Originally based in Wisconsin, Appleton Mfg. Co. was operating from a building outside of Batavia in 1900 when the facility was destroyed by fire, a common occurrence in wooden structures of that era. “At that point, the city fathers encouraged the company to move into Batavia,” Bob says. Appleton seized the opportunity, building a modern, three-story factory of native stone on the west bank of the Fox River. Today the handsomely restored structure houses Batavia’s city government, showcasing the city’s proud heritage and progressive outlook.

Displays tell the history of windmills

That heritage runs through the community as surely as the Fox River. Each year, Batavia third graders study their community’s involvement in windmill history. Displays at the Batavia Depot Museum include windmill artifacts. The Batavia Public Library has published a booklet outlining the importance of the self-governing windmill and history of the city’s early windmill manufacturers. The booklet also includes a walking tour of local windmill displays. Many local business names include the word windmill, and an illustration of a windmill figures prominently in the city’s official letterhead and signs at entrances to the city.
But it is an impressive public display of more than 18 restored windmills that truly telegraphs the community’s commitment to its heritage. Positioned at public and commercial sites throughout the community, the mills are constant reminders of two influences – industry and agriculture – that helped shape a small town in Illinois.

Beginning in 1994, a campaign was launched to “Bring ‘em home.” Private donations from businesses, community groups and individuals financed acquisition, restoration and placement of a variety of locally built antique windmills. The history of each is profiled in detailed signage. New commercial developments are encouraged to include windmill displays, and mills have popped up above rooflines all over town. Unlike many communities, Bob notes with a smile, “the City of Batavia has no restrictions on windmill towers.”

End of an era

The Second World War effectively ended an industry that was already on the wane, the result of expanded availability of electricity. “The war really put the industry down,” Bob notes, “as manufacturing output and metals production were diverted to support the war effort.” Although a combined U.S.-Challenge company resurfaced briefly in Batavia in the late 1940s, only two American windmill manufacturers – Aermotor and Dempster – effectively rebounded in the post-war years.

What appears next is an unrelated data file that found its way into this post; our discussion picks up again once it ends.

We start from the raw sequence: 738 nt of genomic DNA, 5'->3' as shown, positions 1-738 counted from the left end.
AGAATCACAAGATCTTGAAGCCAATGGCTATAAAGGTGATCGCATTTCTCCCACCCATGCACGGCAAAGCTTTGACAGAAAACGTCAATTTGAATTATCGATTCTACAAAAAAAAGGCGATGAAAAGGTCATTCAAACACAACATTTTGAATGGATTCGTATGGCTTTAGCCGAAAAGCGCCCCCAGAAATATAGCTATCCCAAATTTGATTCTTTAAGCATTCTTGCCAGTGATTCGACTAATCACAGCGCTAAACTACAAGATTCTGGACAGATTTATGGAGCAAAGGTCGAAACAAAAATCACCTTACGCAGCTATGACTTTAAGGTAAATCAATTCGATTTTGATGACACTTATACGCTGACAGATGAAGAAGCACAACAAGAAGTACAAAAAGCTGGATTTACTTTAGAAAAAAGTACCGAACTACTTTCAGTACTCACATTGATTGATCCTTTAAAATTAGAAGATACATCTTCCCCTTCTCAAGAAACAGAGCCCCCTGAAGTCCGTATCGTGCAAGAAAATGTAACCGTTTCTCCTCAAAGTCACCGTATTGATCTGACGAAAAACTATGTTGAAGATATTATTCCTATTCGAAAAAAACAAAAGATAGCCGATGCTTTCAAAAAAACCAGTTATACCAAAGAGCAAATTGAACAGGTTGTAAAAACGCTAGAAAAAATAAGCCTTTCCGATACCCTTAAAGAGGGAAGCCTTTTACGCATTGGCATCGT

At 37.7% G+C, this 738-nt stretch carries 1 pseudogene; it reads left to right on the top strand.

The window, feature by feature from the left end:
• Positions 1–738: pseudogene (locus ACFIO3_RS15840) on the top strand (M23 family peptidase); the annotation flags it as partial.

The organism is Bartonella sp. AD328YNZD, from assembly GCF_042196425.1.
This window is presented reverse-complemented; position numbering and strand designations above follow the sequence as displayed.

But the windmill left its mark on Batavia. “I always thought that the oldtimers wanted to keep Batavia as quiet as possible,” Bob muses. “They didn’t want a major highway cutting through town; they didn’t want any big corporations. Industrial facilities were built right up to the sidewalks, and the effect of that was a tiny downtown with no major artery running through it. Neighboring cities Geneva and St. Charles both have a wide main drag and the buildings are set back. But the richest industrial community of the three was Batavia.” FC 

For more information:       

—Bob and Francine Popeck, 226 N. Jefferson St., Batavia, IL 60510; phone (630) 879-6290; email: winmill2@comcast.net  

—Windmill City: A Guide to the Historic Windmills of Batavia, Ill., 2008, edited by Stacey L. Cisneros and George H. Scheetz, published by the Batavia Public Library, available online at  Windmill City: A Guide to the Historic Windmills of Batavia, Ill. or by mail for $5 (postage included). Make check or money order payable to Batavia Public Library and send to Batavia Public Library, Adult Services Department, 10 S. Batavia Ave., Batavia, IL 60510-2449.  

Read more about windmills in Batavia, Ill. Holds International Windmillers Trade Fair and Norton All Steel.


Leslie C. McManus is the editor of Farm Collector magazine. Contact her at LMcManus@ogdenpubs.com or find her on .